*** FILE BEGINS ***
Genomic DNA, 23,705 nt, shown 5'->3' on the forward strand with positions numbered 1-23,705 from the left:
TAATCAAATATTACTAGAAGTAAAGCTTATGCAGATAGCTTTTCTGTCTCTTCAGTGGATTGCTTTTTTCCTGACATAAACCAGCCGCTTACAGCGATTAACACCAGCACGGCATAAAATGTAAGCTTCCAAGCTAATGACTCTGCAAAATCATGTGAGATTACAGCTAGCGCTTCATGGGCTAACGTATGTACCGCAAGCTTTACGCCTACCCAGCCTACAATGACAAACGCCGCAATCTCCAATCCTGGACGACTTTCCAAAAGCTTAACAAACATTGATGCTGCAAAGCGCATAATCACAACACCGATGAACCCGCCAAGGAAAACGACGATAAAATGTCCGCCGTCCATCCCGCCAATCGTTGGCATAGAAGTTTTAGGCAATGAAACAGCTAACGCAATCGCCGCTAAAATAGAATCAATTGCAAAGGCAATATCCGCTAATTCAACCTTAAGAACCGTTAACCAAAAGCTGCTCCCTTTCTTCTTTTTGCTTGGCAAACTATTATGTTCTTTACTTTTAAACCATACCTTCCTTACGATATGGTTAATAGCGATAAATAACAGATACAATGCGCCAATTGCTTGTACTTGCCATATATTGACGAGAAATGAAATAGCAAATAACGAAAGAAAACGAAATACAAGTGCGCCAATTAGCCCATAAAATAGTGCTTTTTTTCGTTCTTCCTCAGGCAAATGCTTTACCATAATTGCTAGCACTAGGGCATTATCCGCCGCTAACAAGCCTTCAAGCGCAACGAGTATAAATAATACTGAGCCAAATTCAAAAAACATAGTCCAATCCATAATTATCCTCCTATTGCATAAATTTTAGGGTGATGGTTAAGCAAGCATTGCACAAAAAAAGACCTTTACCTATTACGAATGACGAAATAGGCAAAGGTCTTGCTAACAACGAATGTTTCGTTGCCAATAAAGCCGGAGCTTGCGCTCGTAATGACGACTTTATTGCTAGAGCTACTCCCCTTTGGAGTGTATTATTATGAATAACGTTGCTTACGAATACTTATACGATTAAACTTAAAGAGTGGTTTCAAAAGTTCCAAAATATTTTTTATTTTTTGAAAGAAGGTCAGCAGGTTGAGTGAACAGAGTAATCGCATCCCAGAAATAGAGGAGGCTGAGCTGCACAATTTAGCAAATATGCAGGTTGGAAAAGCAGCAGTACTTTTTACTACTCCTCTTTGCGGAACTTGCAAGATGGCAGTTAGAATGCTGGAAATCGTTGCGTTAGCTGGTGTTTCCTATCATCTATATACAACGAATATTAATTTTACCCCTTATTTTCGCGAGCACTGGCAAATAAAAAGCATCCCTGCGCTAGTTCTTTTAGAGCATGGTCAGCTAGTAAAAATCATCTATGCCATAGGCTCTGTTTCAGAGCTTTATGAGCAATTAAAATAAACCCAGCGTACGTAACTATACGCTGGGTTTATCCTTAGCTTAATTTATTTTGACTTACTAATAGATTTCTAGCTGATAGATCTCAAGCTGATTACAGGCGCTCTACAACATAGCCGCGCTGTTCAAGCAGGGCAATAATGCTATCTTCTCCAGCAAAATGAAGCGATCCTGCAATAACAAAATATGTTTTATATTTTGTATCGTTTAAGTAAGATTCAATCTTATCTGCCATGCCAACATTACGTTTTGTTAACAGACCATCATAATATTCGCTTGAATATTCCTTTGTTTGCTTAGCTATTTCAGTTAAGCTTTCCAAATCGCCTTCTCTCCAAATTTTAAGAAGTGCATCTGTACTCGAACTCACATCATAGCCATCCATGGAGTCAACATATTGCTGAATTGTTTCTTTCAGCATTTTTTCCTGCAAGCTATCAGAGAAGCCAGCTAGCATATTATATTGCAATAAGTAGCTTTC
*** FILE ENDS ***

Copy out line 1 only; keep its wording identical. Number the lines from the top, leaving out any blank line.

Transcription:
Genomic DNA, 23,705 nt, shown 5'->3' on the forward strand with positions numbered 1-23,705 from the left: